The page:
I think that in the discussion of natural problems we ought to begin not with the Scriptures, but with experiments, and demonstrations.
Facts which at first seem improbable will, even on scant explanation, drop the cloak which has hidden them and stand forth in naked and simple beauty.
It vexes me when they would constrain science by the authority of the Scriptures, and yet do not consider themselves bound to answer reason and experiment.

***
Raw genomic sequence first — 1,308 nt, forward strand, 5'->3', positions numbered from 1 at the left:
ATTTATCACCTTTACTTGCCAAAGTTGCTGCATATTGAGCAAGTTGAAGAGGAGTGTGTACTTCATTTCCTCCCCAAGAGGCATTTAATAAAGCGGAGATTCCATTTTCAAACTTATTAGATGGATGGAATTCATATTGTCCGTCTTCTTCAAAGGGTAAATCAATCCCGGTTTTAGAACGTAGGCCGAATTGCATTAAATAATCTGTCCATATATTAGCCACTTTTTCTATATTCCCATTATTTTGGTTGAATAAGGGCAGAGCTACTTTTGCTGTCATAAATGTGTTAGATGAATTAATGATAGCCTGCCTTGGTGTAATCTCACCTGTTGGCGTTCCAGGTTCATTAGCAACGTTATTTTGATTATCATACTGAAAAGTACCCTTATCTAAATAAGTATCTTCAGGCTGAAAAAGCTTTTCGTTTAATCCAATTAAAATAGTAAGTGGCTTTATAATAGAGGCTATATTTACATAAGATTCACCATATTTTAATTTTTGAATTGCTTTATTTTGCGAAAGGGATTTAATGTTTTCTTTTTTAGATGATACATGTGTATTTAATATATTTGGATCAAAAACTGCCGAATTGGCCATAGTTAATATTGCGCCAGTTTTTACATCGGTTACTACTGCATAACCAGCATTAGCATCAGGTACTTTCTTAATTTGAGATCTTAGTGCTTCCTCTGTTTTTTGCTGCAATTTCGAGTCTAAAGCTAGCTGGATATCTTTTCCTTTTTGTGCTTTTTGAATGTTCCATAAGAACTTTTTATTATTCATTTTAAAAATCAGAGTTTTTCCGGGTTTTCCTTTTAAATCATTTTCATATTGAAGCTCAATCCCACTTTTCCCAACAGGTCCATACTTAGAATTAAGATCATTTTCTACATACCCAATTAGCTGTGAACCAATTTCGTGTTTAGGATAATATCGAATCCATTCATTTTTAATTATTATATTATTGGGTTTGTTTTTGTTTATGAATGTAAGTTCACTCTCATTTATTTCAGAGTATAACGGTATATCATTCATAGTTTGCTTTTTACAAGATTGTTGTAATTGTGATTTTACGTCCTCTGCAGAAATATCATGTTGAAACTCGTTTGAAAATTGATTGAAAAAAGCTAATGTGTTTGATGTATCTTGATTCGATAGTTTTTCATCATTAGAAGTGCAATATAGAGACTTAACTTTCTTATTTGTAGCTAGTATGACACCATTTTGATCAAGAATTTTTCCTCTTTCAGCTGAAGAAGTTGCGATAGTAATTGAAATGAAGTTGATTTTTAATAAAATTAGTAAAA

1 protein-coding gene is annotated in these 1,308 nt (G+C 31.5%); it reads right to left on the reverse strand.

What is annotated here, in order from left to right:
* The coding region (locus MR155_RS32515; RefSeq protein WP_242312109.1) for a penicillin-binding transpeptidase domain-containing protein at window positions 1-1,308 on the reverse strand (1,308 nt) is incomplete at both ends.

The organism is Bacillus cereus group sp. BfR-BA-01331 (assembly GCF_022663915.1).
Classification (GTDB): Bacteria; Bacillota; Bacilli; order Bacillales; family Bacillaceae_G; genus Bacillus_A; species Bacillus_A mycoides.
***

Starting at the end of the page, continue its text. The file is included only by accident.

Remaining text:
I do not feel obliged to believe that the same God who has endowed us with sense, reason, and intellect has intended us to forgo their use.
All truths are easy to understand once they are discovered; the point is to discover them.
I have never met a man so ignorant that I couldn't learn something from him.
The sun, with all those planets revolving around it and dependent on it, can still ripen a bunch of grapes as if it had nothing else in the Universe to do.
You cannot teach a man anything; you can only help him discover it in himself.
Doubt is the father of invention.
Where the senses fail us, reason must step in.